Picture yourself going into the fourth quarter of the National Football Conference (NFC) championship game, and your team is down by four points. Then you come out with force, put ten points up on the board, and you’re suddenly up by a touchdown. Now, the only way for you to win this game is to prevent the San Francisco 49ers completing a touchdown pass, more specifically to deflect a pass from Colin Kaepernick for Michael Crabtree in the endzone. This is exactly what Richard Sherman had to do in order to guarantee his team’s spot in the 2014 Super Bowl. In the post-game interview, Richard Sherman, full of joy and clearly several other emotions, shouted, “I’m the best corner in the game. When you try me with a sorry receiver like Crabtree, that is the result you gonna get. Don’t you ever talk about me. Don’t you open your mouth about the best or I’m gonna shut it for you real quick.”
The following day, Fox News host Geraldo Rivera responded to Sherman’s excitement by calling him a “thug.” In response, Sherman explained at a press conference that the word thug has become the “accepted way of calling somebody the n-word nowadays. It’s like everyone else said the n-word, and then they say thug and that’s fine. That’s where it kind of takes me back. It’s kind of disappointing because they know.”
In no way was this the first time the issue of race has been seen in sports, but this situation gathered the attention of many people, and has opened the eyes of those who were blind to racial politics in the National Football League (NFL). Since Super Bowl XLIX was just yesterday, and the Seattle Seahawks were back in for another battle in the trenches, it seems fitting to speak of the inequality that athletes of colour have experienced, not only from the media, but also from the NFL.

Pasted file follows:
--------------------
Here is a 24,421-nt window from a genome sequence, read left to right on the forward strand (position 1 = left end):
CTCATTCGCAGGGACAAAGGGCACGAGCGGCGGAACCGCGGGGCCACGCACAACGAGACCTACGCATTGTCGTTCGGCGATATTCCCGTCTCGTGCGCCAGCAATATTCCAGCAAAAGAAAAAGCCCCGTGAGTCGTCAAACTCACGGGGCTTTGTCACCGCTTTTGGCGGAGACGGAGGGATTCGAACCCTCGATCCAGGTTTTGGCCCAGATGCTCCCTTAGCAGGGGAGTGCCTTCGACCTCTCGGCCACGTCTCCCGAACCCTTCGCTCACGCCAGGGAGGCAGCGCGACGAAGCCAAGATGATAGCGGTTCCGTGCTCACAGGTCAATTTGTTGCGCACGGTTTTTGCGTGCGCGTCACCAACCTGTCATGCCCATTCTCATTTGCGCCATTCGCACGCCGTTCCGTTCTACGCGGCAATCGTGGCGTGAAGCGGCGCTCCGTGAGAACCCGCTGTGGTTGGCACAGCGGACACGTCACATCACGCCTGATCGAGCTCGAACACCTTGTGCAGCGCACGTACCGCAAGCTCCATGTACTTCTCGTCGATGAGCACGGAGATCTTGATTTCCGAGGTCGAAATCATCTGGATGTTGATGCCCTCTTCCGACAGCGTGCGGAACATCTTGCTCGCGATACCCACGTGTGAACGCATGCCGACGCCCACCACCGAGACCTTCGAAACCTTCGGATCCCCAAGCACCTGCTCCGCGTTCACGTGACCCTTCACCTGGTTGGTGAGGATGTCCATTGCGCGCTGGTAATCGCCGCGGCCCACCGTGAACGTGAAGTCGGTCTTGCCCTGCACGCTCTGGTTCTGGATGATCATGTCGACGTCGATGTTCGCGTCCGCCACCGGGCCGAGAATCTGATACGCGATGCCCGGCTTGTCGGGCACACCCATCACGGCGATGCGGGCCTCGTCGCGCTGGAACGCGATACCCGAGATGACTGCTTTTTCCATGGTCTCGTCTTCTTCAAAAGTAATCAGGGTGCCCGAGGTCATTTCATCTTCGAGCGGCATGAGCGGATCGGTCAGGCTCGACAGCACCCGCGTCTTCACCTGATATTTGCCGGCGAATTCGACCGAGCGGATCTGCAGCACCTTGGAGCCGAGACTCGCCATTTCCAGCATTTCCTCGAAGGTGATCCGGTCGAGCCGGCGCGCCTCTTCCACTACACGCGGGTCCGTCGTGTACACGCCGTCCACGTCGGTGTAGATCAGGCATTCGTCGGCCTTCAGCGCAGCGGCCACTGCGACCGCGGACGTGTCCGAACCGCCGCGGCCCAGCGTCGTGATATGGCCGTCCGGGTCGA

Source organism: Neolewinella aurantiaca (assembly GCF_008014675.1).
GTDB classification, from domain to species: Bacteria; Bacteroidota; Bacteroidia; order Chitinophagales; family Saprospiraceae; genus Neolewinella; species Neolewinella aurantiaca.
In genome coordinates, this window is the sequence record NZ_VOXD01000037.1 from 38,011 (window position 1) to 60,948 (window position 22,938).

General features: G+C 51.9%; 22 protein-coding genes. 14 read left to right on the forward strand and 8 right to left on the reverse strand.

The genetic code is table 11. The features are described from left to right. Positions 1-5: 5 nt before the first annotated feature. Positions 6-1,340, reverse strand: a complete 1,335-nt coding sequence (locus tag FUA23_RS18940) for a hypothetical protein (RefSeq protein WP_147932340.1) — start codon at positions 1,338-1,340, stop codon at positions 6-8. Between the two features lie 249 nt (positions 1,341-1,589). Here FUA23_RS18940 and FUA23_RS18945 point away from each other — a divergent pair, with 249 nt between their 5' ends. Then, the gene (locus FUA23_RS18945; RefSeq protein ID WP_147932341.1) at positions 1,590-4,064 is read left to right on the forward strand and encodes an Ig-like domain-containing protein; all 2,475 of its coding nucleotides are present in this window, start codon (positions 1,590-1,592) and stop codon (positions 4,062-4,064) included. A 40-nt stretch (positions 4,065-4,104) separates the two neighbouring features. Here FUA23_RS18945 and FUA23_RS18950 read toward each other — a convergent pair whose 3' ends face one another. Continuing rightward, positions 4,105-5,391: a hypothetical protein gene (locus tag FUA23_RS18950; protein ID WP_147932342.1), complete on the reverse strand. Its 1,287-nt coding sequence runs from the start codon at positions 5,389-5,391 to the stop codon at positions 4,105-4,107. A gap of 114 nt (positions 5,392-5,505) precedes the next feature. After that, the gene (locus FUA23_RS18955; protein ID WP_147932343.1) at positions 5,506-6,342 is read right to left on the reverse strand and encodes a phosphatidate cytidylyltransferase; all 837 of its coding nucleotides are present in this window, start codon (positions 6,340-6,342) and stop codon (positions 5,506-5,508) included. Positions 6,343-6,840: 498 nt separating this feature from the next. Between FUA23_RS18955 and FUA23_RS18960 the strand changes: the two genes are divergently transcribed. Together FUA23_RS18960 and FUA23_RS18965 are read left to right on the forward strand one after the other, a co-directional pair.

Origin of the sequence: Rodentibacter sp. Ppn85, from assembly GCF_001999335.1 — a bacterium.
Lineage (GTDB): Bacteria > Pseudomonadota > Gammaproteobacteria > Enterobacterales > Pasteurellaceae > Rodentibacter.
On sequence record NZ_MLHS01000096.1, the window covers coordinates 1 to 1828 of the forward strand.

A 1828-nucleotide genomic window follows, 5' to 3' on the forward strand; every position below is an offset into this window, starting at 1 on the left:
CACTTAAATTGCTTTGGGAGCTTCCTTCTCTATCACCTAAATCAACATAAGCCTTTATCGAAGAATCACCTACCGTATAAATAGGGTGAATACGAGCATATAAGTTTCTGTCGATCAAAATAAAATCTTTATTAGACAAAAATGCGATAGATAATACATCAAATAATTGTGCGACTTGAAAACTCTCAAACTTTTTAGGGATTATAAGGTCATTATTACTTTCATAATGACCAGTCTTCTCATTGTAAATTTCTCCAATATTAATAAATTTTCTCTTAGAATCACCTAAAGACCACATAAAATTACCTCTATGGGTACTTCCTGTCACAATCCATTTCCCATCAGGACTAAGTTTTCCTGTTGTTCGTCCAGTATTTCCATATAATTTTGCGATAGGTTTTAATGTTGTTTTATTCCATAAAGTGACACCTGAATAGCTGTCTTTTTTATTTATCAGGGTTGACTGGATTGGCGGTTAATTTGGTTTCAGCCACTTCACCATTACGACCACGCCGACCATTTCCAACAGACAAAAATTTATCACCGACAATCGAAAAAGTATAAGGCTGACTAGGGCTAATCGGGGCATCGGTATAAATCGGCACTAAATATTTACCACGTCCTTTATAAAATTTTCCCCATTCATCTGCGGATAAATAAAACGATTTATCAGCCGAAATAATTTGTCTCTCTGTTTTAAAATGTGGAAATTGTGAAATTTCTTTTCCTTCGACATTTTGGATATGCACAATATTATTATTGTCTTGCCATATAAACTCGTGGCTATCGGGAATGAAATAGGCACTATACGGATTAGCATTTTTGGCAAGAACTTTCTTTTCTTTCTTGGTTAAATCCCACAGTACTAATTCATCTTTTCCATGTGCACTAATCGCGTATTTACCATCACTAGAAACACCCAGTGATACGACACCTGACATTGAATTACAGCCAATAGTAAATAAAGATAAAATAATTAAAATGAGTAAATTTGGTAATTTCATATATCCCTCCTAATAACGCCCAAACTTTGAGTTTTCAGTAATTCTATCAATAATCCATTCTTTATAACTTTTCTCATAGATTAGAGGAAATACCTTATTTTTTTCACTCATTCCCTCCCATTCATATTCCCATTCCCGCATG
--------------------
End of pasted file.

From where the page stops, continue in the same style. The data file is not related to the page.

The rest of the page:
Marshawn “Beast Mode” Lynch, one of Sherman’s teammates – and also currently considered one of the most powerful running backs in the NFL – has seen his fair share of discrimination. While signing an NFL contract, there are rules that athletes must obey, one of which requires players to answer questions from the media after games. On November 19, Lynch was fined $100,000 for refusing to speak with the media, despite receiving a warning for the same reason a few weeks before. A couple of days later, after the Seahawks beat the Arizona Cardinals, Lynch was pounded with questions in the changing room. He answered 21 out of a total of 22 questions with one word answers. A month later, he answered nearly every question with, “thank you for asking,” and other answers of the same sort. On January 27 during the NFL’s Super Bowl Media Day, Lynch again avoided questions. He responded to the majority of the questions with the answer, “I’m here just so I won’t get fined.”
The NFL portrays Lynch as a stubborn athlete who doesn’t want to speak to the media, and the media is quick to thrust racist stereotypes on players of colour which is a part of a larger narrative of how the NFL and mainstream sports commentators treat non- white players. As Jamilah King of Colorlines points out, “perhaps his biggest mistake is being unapologetically black and rebellious in a league business that depends on military-like obedience.” In reality, Lynch has the best possible reason not to talk to the media: it makes him anxious. Lynch has been medically diagnosed with anxiety, a fact that he has made clear to the league and one that it refuses to validate. So basically, the NFL is twisting this player’s arm to put him in situations that are harmful to his mental health while using racist stereotypes to place the blame on the player.